POLL: Obama Dips, House GOP Languishes And Middle Class Struggles
President Obama’s approval rating is down to 46 percent from 54 percent just after the election, but the public still trusts his economic solutions over House Republicans’ by a margin of 8 percent, according to the latest Allstate/National Journal Heartland Monitor Poll.
Only 17 percent of Americans approve of Congress and only 33 percent trust House Republicans to develop solutions to our economic problems.
The survey delves deep into the issues facing the middle class. And the major finding is that most Americans are not happy with the direction of the country and thus feel insecure about the future. A total of 60 percent of those surveyed said the country is on the “wrong track,” the highest percentage since March of last year.
Economic security seems tied to education, with 55 percent of non-college graduates fearing they might drop down the class ladder, compared to 49 percent of graduates. Notably, minorities are more optimistic about their future than white Americans.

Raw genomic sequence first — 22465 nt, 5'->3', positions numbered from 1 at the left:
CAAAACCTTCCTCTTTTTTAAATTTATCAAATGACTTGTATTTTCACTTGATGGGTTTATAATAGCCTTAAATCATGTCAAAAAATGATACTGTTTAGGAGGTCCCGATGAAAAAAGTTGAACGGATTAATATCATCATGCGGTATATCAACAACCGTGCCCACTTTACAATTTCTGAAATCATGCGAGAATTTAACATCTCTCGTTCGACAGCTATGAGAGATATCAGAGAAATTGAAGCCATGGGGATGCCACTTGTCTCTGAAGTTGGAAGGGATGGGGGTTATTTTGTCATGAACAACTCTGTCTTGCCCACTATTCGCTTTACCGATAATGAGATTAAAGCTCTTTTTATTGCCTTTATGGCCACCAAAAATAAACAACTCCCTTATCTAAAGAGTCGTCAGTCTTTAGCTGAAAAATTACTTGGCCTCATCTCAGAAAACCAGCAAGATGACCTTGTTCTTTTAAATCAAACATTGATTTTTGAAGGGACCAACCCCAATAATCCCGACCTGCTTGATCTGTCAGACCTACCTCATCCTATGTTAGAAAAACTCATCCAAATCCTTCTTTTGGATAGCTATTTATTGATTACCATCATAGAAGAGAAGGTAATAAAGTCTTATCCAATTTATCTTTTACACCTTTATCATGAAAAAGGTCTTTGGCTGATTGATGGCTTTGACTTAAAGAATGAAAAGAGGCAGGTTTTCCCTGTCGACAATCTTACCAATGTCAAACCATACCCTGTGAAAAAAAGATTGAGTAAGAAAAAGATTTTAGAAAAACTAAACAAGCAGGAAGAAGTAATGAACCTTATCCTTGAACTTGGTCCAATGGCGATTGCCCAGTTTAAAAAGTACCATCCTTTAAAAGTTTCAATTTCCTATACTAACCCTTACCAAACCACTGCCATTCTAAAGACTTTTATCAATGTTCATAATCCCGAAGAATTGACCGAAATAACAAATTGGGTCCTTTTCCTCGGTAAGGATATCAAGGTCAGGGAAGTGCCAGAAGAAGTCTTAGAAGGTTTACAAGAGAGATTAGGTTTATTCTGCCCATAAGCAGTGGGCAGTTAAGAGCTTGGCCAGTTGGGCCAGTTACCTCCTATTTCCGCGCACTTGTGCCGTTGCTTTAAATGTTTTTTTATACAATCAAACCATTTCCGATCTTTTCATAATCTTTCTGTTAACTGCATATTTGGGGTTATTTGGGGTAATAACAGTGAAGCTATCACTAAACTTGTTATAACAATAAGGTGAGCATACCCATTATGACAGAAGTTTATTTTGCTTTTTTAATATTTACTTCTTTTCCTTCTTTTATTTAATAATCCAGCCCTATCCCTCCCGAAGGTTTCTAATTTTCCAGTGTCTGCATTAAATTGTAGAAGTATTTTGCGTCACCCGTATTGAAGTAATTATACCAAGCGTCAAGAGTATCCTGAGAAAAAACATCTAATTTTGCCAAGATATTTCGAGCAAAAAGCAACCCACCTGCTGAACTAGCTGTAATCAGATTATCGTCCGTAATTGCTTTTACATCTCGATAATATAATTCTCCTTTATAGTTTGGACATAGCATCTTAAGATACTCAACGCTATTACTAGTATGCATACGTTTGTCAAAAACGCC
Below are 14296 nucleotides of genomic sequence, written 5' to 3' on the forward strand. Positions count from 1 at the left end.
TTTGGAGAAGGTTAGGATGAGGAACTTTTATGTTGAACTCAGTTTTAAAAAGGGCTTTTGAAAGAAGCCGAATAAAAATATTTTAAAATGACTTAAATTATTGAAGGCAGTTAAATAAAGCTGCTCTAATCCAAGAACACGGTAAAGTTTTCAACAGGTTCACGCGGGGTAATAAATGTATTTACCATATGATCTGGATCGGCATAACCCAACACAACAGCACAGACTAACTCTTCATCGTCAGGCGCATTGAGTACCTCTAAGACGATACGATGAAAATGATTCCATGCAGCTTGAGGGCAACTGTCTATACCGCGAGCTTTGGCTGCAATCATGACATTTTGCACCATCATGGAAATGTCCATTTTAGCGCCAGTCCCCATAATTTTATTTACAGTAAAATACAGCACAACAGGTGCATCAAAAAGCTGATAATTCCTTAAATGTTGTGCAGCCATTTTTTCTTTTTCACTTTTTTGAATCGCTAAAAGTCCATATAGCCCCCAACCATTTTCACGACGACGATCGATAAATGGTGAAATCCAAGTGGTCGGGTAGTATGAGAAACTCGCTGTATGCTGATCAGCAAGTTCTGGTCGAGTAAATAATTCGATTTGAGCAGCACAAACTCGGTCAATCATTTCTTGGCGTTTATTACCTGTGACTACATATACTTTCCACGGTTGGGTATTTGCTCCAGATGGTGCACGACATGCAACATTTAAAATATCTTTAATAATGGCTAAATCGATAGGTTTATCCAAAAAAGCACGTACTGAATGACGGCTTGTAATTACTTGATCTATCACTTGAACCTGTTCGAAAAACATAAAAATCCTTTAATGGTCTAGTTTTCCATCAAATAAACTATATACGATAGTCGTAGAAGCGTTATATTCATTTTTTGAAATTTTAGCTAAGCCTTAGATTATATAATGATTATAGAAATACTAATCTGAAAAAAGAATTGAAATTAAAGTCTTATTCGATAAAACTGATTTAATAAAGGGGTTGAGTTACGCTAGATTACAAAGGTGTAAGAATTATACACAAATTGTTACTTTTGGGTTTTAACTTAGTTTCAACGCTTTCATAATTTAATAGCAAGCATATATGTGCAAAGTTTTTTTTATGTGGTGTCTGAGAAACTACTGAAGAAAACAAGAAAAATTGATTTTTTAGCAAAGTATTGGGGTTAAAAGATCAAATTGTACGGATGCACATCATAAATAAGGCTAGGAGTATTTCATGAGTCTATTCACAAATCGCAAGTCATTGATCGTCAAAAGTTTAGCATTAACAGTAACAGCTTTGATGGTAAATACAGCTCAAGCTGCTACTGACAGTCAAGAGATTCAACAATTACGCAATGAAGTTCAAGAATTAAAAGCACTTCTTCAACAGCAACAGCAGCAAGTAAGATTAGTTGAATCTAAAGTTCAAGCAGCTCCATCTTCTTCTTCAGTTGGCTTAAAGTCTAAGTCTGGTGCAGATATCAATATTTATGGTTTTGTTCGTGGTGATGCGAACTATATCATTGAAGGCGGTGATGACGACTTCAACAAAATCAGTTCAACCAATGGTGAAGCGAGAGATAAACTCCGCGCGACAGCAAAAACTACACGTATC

If that’s true, the American Dream is slipping from an increasing percentage of the public. Majorities believe that they have less opportunity to get ahead, less security and less financial income than their parents.
These findings match up with recent comments from pollsters and strategists James Carville and Stan Greenberg, who say that a focus on the middle class — which has been in decline since the 70s — is the best strategy for Democrats who are looking to take back the House from the Republican Party.
In his State of the Union address, the president called on Congress to raise the minimum wage to $9 an hour, though it would be $10.50 today if adjusted for inflation. Since 1968, productivity has been rising, yet wages have not kept pace.
A higher middle class is one of the “Top 6 Policies to Help the Middle Class That Won’t Cost Taxpayers a Penny” from the Center for American Progress. Other policies include making it easier to save for retirement, accumulate sick days and form a union.